The origin of the natrocarbonatite lavas and their relationship to the associated silicate lavas is discussed by Dawson (1989, 1998) and Gittins (1989) considers the 'Oldoinyo Lengai trend' (alkalic trend) of carbonatite evolution. Morogan and Martin (1985) proposed that two immiscible liquids were produced by partial melting of regionally fenitized basement beneath Lengai, one melt corresponding to the natrocarbonatite lavas and the other to the silicate lavas, a view opposed by Gittins (1988b). See also reply of Martin and Morogan (1988). Peterson (1990) favours an origin for the natrocarbonatites by immiscible separation from nephelinite, a point of view that is endorsed by Kjarsgaard et al. (1995), based on experimental evidence. During recent and historic eruptions of Oldoinyo Lengai carbonate ash was widely distributed (Dawson, 1962b; Dawson et al., 1968) and carbonate-rich horizons in the Olduvai Gorge succession, for instance, probably originated in Lengai (Hay and Roeder, 1978) - but see Kerimasi (No. 7) as a further potential source of carbonate ash.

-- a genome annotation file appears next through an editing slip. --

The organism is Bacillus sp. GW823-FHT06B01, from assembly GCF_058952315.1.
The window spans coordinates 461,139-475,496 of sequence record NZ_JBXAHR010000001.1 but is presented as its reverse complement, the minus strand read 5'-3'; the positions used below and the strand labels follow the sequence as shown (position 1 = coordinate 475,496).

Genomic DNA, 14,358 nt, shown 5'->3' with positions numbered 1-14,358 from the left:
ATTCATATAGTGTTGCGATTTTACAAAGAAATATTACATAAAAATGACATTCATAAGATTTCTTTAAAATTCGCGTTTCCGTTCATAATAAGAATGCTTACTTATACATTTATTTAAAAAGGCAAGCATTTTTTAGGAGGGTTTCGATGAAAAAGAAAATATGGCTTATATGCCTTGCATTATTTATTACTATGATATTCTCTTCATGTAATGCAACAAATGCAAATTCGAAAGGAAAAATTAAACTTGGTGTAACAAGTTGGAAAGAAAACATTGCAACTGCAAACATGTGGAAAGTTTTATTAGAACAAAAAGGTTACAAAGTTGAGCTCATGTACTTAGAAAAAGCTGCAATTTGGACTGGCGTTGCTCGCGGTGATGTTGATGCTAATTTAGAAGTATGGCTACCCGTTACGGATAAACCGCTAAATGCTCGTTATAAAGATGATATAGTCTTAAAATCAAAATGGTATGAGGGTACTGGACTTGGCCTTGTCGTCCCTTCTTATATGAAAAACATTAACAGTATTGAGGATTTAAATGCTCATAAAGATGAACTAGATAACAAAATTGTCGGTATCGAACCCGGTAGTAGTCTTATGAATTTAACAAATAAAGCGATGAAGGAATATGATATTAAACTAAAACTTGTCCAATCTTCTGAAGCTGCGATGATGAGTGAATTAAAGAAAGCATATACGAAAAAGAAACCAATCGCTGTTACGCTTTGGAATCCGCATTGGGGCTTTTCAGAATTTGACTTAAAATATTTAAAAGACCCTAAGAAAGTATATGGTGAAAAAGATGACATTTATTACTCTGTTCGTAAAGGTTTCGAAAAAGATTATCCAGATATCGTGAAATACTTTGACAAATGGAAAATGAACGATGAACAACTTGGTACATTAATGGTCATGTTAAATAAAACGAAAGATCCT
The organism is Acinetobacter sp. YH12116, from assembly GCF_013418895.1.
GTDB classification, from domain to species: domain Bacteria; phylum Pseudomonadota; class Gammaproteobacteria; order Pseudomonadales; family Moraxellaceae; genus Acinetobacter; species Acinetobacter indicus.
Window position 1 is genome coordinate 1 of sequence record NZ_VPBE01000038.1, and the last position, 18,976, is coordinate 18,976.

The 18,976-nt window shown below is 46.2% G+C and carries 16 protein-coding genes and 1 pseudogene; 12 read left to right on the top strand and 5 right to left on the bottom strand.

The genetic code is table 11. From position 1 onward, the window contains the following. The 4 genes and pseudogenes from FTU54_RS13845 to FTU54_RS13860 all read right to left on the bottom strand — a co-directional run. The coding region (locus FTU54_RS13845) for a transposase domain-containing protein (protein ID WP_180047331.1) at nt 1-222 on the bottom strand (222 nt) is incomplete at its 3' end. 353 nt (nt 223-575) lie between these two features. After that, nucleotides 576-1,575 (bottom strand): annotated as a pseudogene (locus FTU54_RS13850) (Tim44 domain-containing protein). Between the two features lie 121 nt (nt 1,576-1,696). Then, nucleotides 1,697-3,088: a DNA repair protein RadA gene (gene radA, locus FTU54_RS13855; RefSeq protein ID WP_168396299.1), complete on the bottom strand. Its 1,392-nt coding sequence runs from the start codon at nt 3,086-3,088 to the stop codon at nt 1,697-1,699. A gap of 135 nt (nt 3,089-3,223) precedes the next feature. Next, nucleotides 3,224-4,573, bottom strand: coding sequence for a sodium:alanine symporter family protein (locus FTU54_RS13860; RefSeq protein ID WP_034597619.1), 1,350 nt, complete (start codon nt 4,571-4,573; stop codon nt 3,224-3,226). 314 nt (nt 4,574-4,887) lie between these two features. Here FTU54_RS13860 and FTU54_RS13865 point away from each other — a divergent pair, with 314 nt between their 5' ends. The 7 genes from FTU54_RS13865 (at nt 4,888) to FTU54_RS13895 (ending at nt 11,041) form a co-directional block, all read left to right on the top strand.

A maximum age for the volcano is indicated by K-Ar determinations on mica-rich tuffs that are overlain by Oldoinyo Lengai tuffs southeast of the volcano (MacIntyre et al., 1974). The volcano has been active in the 1980's and 1990’s (Dawson et al., 1995a) and started to overflow the North Crater in 1999. For the age of the separation of the natrocarbonatite magmas see Pyle (1995).
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Fig. 3_299 Oldoinyo Lengai, Kerimasi and part of the Elanairobi volcano (after Guest et al., 1961).